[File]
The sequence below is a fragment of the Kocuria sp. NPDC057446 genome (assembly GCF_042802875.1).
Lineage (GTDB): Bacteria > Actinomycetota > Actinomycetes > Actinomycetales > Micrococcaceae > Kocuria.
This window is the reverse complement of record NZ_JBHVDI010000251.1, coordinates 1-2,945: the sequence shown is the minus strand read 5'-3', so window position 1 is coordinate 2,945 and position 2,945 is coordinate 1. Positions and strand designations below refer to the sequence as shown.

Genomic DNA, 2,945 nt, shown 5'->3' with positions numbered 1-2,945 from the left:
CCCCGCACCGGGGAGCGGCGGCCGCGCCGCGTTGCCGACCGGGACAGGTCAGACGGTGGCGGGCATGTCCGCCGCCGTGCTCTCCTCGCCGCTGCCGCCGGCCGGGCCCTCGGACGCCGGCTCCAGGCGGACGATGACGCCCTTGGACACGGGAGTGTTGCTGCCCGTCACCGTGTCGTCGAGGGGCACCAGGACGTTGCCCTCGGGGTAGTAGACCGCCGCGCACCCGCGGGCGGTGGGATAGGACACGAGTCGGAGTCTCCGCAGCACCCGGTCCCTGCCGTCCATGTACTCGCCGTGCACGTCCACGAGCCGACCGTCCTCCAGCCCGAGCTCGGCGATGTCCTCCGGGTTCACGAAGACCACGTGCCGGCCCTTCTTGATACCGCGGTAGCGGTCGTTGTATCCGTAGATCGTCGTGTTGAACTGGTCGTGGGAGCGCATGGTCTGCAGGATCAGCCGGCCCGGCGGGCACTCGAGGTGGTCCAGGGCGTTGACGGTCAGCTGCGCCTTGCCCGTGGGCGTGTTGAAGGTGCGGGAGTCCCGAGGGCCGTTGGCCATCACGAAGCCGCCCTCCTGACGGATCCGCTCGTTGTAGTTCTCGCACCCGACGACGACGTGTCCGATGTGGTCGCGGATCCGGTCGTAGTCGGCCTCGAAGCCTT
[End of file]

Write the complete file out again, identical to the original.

The sequence below is a fragment of the Kocuria sp. NPDC057446 genome (assembly GCF_042802875.1).
Lineage (GTDB): Bacteria > Actinomycetota > Actinomycetes > Actinomycetales > Micrococcaceae > Kocuria.
This window is the reverse complement of record NZ_JBHVDI010000251.1, coordinates 1-2,945: the sequence shown is the minus strand read 5'-3', so window position 1 is coordinate 2,945 and position 2,945 is coordinate 1. Positions and strand designations below refer to the sequence as shown.

Genomic DNA, 2,945 nt, shown 5'->3' with positions numbered 1-2,945 from the left:
CCCCGCACCGGGGAGCGGCGGCCGCGCCGCGTTGCCGACCGGGACAGGTCAGACGGTGGCGGGCATGTCCGCCGCCGTGCTCTCCTCGCCGCTGCCGCCGGCCGGGCCCTCGGACGCCGGCTCCAGGCGGACGATGACGCCCTTGGACACGGGAGTGTTGCTGCCCGTCACCGTGTCGTCGAGGGGCACCAGGACGTTGCCCTCGGGGTAGTAGACCGCCGCGCACCCGCGGGCGGTGGGATAGGACACGAGTCGGAGTCTCCGCAGCACCCGGTCCCTGCCGTCCATGTACTCGCCGTGCACGTCCACGAGCCGACCGTCCTCCAGCCCGAGCTCGGCGATGTCCTCCGGGTTCACGAAGACCACGTGCCGGCCCTTCTTGATACCGCGGTAGCGGTCGTTGTATCCGTAGATCGTCGTGTTGAACTGGTCGTGGGAGCGCATGGTCTGCAGGATCAGCCGGCCCGGCGGGCACTCGAGGTGGTCCAGGGCGTTGACGGTCAGCTGCGCCTTGCCCGTGGGCGTGTTGAAGGTGCGGGAGTCCCGAGGGCCGTTGGCCATCACGAAGCCGCCCTCCTGACGGATCCGCTCGTTGTAGTTCTCGCACCCGACGACGACGTGTCCGATGTGGTCGCGGATCCGGTCGTAGTCGGCCTCGAAGCCTT